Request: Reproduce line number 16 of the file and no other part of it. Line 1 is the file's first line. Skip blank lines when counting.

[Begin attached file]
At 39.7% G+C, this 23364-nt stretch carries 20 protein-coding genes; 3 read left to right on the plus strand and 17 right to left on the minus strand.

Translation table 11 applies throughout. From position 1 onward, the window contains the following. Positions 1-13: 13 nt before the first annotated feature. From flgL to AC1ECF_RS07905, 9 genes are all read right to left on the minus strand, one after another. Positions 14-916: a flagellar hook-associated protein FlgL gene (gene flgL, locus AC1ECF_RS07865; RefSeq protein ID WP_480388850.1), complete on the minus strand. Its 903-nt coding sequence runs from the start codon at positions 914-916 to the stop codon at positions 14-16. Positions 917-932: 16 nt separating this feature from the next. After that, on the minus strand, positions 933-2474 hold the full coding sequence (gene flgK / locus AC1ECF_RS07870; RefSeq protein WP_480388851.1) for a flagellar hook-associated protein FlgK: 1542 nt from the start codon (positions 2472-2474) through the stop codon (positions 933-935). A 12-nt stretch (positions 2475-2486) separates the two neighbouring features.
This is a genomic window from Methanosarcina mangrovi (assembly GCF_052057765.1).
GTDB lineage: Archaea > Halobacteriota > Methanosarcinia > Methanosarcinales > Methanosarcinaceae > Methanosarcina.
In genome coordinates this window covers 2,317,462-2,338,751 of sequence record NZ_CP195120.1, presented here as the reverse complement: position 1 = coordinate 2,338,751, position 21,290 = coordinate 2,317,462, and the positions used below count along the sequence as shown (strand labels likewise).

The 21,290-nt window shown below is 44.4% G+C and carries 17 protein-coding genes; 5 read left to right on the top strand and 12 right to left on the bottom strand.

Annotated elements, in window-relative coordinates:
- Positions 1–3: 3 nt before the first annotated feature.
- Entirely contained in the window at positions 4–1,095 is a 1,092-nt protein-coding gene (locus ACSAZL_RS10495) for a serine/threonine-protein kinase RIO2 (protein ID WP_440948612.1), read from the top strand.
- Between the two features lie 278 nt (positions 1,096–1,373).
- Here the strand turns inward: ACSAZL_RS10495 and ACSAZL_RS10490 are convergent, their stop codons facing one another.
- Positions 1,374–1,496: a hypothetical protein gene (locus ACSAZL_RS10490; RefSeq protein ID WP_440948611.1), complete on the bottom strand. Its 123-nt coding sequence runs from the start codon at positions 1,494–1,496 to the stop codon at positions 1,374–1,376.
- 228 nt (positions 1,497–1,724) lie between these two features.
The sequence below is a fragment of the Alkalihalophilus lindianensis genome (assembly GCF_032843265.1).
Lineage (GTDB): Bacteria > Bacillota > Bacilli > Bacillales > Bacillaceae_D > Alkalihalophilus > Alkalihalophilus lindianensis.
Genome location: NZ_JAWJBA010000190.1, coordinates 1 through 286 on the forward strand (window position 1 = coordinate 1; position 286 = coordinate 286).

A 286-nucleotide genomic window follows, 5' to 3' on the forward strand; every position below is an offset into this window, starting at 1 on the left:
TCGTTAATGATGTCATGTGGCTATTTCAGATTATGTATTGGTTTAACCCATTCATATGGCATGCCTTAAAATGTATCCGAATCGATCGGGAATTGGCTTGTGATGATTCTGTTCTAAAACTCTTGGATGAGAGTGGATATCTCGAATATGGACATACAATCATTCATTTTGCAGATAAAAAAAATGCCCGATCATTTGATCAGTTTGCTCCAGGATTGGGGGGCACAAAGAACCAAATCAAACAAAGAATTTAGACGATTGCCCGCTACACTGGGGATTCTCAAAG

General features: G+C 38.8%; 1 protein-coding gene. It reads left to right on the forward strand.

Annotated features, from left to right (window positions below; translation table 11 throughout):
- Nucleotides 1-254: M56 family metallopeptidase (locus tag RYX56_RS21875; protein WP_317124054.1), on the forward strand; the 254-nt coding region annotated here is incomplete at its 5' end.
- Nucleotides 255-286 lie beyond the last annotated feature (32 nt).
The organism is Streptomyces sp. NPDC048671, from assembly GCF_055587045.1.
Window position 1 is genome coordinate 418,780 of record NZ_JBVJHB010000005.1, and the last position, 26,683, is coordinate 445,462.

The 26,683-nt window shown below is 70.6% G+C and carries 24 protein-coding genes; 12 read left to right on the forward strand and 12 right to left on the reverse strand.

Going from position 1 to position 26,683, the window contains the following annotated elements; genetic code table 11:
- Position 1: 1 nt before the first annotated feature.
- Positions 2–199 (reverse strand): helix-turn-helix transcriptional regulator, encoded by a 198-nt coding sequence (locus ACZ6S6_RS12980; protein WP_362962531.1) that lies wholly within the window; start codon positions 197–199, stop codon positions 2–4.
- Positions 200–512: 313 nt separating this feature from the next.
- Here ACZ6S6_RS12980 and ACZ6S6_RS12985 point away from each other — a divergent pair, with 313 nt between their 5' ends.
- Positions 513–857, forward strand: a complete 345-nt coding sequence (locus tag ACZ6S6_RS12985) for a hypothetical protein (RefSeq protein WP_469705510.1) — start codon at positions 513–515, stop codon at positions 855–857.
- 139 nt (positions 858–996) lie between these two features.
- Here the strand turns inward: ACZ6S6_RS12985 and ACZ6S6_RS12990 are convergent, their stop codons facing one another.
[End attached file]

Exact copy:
Genome location: NZ_JAWJBA010000190.1, coordinates 1 through 286 on the forward strand (window position 1 = coordinate 1; position 286 = coordinate 286).